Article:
Picture of Open Access badges

Discover Open Access research at Strathprints

It's International Open Access Week, 24-30 October 2016. This year's theme is "Open in Action" and is all about taking meaningful steps towards opening up research and scholarship. The Strathprints institutional repository is a digital archive of University of Strathclyde research outputs. Explore recent world leading Open Access research content by University of Strathclyde researchers and see how Strathclyde researchers are committing to putting "Open in Action".


Image: h_pampel, CC-BY

Evaluating implicit feedback models using searcher simulations

White, R.W. and Ruthven, I. and Jose, J.M. and van Rijsbergen, C.J. (2005) Evaluating implicit feedback models using searcher simulations. ACM Transactions on Information Systems, 23 (3). pp. 325-361.

Full text not available in this repository. (Request a copy from the Strathclyde author)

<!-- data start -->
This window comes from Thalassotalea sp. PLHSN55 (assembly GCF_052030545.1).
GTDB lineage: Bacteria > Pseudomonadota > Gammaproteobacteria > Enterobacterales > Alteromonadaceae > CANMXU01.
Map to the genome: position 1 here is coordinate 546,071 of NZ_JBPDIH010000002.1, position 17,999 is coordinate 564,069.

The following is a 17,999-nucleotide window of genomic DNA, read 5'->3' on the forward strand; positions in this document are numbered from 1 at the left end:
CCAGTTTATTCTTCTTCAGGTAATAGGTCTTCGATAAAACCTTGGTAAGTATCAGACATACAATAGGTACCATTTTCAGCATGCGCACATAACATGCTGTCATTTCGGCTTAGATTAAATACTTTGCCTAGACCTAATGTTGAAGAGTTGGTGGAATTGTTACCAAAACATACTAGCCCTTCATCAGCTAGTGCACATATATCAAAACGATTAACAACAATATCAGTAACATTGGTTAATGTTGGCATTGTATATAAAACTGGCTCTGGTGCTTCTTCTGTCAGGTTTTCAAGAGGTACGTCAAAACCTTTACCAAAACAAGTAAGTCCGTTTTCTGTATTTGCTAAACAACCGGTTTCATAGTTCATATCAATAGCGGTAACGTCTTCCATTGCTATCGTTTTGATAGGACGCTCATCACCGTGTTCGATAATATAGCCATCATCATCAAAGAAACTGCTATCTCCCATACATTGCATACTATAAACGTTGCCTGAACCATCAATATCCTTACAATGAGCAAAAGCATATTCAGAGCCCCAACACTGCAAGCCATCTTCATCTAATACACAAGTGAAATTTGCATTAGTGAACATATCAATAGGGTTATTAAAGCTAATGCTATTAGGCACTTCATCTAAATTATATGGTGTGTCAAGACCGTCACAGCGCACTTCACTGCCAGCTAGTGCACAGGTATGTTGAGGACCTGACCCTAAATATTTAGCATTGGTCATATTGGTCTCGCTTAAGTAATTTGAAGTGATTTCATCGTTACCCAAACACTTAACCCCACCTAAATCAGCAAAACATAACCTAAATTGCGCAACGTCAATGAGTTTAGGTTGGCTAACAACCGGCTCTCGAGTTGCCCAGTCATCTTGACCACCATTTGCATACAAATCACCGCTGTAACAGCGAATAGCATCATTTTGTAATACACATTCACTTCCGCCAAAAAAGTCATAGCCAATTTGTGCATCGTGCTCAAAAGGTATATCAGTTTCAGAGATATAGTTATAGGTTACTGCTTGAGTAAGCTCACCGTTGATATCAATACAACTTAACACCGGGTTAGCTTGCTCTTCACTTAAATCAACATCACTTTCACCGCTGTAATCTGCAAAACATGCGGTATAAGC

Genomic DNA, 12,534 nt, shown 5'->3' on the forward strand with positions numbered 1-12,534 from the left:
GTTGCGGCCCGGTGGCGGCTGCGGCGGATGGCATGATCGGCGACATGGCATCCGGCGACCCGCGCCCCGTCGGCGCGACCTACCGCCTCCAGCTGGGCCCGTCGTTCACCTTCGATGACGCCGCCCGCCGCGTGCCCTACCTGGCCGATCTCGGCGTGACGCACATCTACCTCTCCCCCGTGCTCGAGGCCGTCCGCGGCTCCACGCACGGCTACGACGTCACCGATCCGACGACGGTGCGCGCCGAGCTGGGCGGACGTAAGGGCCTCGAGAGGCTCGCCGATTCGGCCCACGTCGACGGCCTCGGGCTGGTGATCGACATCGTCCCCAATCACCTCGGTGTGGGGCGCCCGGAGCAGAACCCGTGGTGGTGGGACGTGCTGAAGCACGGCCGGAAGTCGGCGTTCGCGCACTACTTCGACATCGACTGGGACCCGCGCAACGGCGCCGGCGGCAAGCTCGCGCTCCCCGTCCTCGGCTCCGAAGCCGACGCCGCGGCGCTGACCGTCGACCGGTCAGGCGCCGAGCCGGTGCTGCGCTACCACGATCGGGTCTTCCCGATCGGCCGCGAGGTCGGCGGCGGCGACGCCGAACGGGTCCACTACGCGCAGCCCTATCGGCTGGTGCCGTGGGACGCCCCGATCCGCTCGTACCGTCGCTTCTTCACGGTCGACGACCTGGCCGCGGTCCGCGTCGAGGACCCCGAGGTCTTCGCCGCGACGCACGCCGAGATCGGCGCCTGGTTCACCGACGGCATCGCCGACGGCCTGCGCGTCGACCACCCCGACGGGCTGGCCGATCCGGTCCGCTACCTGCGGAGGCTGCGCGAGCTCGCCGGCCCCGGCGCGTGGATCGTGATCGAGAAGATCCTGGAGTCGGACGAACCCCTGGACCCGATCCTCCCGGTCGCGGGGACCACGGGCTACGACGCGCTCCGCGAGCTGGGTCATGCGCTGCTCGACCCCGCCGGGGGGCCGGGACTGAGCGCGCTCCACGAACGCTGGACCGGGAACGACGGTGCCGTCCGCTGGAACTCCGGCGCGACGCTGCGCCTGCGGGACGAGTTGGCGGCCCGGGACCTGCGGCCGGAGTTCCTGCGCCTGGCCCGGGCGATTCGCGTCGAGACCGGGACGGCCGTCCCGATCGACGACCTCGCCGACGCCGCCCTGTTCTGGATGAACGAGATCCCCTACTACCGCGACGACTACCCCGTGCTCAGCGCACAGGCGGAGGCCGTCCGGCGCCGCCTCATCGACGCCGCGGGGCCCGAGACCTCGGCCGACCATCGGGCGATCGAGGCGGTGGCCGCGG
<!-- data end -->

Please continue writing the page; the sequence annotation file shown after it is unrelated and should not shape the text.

In this article we describe an evaluation of relevance feedback (RF) algorithms using searcher simulations. Since these algorithms select additional terms for query modification based on inferences made from searcher interaction, not on relevance information searchers explicitly provide (as in traditional RF), we refer to them as implicit feedback models. We introduce six different models that base their decisions on the interactions of searchers and use different approaches to rank query modification terms. The aim of this article is to determine which of these models should be used to assist searchers in the systems we develop. To evaluate these models we used searcher simulations that afforded us more control over the experimental conditions than experiments with human subjects and allowed complex interaction to be modeled without the need for costly human experimentation. The simulation-based evaluation methodology measures how well the models learn the distribution of terms across relevant documents (i.e., learn what information is relevant) and how well they improve search effectiveness (i.e., create effective search queries). Our findings show that an implicit feedback model based on Jeffrey's rule of conditioning outperformed other models under investigation.